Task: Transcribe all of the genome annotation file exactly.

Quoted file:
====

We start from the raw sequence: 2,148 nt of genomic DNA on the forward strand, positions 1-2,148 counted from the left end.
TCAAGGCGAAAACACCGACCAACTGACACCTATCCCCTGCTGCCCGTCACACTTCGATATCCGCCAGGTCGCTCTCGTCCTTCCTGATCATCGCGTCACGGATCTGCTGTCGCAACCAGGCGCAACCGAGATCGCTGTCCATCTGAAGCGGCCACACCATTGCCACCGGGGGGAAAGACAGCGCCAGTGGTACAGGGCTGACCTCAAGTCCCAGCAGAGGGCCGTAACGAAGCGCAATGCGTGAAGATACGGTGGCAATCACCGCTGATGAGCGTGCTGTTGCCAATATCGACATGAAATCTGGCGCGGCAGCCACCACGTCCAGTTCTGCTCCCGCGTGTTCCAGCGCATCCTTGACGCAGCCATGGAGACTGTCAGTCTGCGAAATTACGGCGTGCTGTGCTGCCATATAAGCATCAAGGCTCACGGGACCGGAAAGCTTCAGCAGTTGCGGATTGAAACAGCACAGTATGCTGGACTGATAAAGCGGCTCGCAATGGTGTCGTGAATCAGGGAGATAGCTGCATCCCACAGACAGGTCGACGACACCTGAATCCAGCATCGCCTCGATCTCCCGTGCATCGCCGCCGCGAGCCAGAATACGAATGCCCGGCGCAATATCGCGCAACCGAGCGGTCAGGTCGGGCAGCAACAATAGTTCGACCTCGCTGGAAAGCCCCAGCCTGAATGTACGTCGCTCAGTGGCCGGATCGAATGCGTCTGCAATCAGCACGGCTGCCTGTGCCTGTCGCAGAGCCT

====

We start from the raw sequence: 2,148 nt of genomic DNA on the forward strand, positions 1-2,148 counted from the left end.
TCAAGGCGAAAACACCGACCAACTGACACCTATCCCCTGCTGCCCGTCACACTTCGATATCCGCCAGGTCGCTCTCGTCCTTCCTGATCATCGCGTCACGGATCTGCTGTCGCAACCAGGCGCAACCGAGATCGCTGTCCATCTGAAGCGGCCACACCATTGCCACCGGGGGGAAAGACAGCGCCAGTGGTACAGGGCTGACCTCAAGTCCCAGCAGAGGGCCGTAACGAAGCGCAATGCGTGAAGATACGGTGGCAATCACCGCTGATGAGCGTGCTGTTGCCAATATCGACATGAAATCTGGCGCGGCAGCCACCACGTCCAGTTCTGCTCCCGCGTGTTCCAGCGCATCCTTGACGCAGCCATGGAGACTGTCAGTCTGCGAAATTACGGCGTGCTGTGCTGCCATATAAGCATCAAGGCTCACGGGACCGGAAAGCTTCAGCAGTTGCGGATTGAAACAGCACAGTATGCTGGACTGATAAAGCGGCTCGCAATGGTGTCGTGAATCAGGGAGATAGCTGCATCCCACAGACAGGTCGACGACACCTGAATCCAGCATCGCCTCGATCTCCCGTGCATCGCCGCCGCGAGCCAGAATACGAATGCCCGGCGCAATATCGCGCAACCGAGCGGTCAGGTCGGGCAGCAACAATAGTTCGACCTCGCTGGAAAGCCCCAGCCTGAATGTACGTCGCTCAGTGGCCGGATCGAATGCGTCTGCAATCAGCACGGCTGCCTGTGCCTGTCGCAGAGCCT